MAG has released a national police force ranking system for motorcycle theft. Following analysis of Freedom of Information responses the most complete picture of the national levels of motorcycle theft are now available for all to see.
The ranking system aims to demonstrate in a fair and balanced manner the level of motorcycle theft around the entire UK. To give a fair representation things like geographic size and population differences between police force areas have been allowed for by calculating a figure for the number of thefts per thousand registered motorcycles in each force area.
All 45 territorial police forces responded to MAG’s FOI requests, but sadly 2 failed to meet the deadline to be included in the published ranking and a further six were unable to give the theft data within the constraints of the FOI regulations
MAG’s Director of Campaigns & Political Engagement, Colin Brown, commented:
“It is disappointing that we do still have gaps in the overall picture, and we will be urging the eight forces that could not help this time round to consider ways to give us the data for future revisions. We will be running the ranking on an annual basis.
MAG is clear that the purpose of the ranking system is not to point fingers, but rather to assist all parties in better understanding the issues and opportunities to combat what is probably one of the most pressing concerns for many bikers.
For a biker, the theft of their bike is most definitely not a victimless crime. More so than for any other mode of transport, riders become very emotionally attached to their bikes. For some loss of a bike is akin to the loss of a family member. It is unsurprising that this passion stirs up much emotion, and with motorcycles currently being seven times more likely to be stolen than any other form of vehicle, we have a massive issue that needs to be confronted head on.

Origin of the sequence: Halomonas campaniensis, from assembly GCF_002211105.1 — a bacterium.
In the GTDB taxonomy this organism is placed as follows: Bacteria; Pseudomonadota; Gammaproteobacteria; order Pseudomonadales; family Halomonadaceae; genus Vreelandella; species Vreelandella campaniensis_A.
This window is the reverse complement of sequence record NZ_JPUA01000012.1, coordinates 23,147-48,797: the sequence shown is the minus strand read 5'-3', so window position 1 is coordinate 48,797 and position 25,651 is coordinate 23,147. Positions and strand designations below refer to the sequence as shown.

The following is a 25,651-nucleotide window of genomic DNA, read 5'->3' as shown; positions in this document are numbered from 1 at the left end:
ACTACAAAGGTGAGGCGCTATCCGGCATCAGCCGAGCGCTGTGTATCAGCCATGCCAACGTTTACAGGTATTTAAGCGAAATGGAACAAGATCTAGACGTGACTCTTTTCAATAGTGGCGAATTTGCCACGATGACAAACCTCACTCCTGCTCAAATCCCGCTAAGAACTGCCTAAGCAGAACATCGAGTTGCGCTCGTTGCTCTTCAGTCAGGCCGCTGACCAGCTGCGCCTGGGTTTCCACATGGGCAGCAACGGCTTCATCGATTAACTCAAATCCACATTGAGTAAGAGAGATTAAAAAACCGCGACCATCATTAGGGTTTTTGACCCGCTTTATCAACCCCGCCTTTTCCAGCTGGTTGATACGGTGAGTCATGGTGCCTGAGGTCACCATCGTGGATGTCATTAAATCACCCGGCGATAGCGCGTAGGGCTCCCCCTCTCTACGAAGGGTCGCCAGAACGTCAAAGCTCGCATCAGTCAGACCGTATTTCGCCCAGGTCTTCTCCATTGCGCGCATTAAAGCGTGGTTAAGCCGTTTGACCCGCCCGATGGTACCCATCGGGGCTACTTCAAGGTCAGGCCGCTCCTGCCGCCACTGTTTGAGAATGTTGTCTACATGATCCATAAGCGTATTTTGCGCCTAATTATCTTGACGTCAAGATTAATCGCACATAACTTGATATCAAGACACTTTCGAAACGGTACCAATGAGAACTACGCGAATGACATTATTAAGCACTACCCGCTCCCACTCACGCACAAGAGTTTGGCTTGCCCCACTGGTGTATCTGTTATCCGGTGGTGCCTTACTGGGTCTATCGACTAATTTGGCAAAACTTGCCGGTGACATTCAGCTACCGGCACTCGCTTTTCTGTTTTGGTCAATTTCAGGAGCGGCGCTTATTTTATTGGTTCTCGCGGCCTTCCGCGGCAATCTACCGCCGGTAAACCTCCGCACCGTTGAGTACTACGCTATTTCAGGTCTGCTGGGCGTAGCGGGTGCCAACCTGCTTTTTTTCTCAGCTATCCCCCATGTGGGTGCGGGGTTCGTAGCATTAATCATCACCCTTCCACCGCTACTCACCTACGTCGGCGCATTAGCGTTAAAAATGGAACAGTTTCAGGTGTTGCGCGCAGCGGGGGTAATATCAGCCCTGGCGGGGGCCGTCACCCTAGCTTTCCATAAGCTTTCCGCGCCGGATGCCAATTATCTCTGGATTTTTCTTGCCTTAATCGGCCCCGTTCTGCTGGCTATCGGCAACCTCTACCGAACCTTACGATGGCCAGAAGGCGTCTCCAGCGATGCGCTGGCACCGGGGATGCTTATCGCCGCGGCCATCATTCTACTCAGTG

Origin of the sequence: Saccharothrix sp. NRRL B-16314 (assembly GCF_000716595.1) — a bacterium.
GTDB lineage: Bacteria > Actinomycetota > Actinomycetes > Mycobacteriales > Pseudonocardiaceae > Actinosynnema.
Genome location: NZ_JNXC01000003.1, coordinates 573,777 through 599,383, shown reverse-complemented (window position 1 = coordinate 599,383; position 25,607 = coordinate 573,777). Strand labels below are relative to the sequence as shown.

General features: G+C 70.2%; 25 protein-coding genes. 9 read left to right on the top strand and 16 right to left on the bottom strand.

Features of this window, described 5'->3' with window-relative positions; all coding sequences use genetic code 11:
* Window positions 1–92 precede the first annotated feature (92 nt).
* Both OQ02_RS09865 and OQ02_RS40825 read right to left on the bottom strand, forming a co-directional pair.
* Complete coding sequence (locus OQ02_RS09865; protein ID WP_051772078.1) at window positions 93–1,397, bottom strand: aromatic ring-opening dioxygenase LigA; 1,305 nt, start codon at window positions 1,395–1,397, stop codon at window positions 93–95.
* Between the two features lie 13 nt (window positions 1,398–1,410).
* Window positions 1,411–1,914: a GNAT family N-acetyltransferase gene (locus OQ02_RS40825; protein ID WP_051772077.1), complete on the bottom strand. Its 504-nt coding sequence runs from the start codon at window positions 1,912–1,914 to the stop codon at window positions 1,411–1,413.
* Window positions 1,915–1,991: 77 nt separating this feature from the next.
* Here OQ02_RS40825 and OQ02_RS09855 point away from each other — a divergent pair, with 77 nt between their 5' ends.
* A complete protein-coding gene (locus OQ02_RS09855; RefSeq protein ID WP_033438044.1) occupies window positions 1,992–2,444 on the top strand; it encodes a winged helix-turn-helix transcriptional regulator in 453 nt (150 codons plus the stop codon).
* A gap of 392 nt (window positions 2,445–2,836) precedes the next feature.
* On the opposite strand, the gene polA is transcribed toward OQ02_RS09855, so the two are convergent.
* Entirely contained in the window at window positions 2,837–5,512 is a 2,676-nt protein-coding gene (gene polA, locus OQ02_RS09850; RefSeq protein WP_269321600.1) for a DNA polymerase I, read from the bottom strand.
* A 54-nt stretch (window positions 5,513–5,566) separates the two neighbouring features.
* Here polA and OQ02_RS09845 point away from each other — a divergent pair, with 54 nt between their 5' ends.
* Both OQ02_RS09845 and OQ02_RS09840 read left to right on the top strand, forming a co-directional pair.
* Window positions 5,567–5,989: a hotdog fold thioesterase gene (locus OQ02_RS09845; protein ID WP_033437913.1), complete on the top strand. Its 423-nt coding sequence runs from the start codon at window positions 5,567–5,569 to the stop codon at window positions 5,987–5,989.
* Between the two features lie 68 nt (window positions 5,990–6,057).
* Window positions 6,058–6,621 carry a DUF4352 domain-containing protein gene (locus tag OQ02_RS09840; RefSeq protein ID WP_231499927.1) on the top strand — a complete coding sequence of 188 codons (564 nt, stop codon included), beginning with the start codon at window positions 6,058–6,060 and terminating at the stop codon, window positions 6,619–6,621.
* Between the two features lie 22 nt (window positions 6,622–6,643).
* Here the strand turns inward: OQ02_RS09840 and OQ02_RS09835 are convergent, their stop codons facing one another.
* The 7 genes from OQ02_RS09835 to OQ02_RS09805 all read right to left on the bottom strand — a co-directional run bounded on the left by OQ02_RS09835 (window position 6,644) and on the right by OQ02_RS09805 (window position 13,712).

We can only start to solve a problem if we first understand it. This work is only the beginning as far as we are concerned and we are already endeavouring to speak to and work with the forces that are showing the worst results.
We are fully engaged with the Metropolitan Police Force and will be involved in discussions with the MET in September. We met the West Yorkshire Police and Crime Commissioner, Mark Burns Williamson, in August and have approached the PCCs for all forces showing above average levels of motorcycle theft.”
The rankings show that the Metropolitan Police Force area (which for the purposes of the ranking combines the Metropolitan and City of London forces) as the worst performing with 82 of every 1000 registered bikes stolen in 2018. Second place goes to West Yorkshire with 56 per 1000 stolen. Best ranked was Derbyshire with just 1 in every 1000 bikes stolen.
The full report can be found here: wiki.mag-uk.org/images/e/e7/Rankings_August_2019.pdf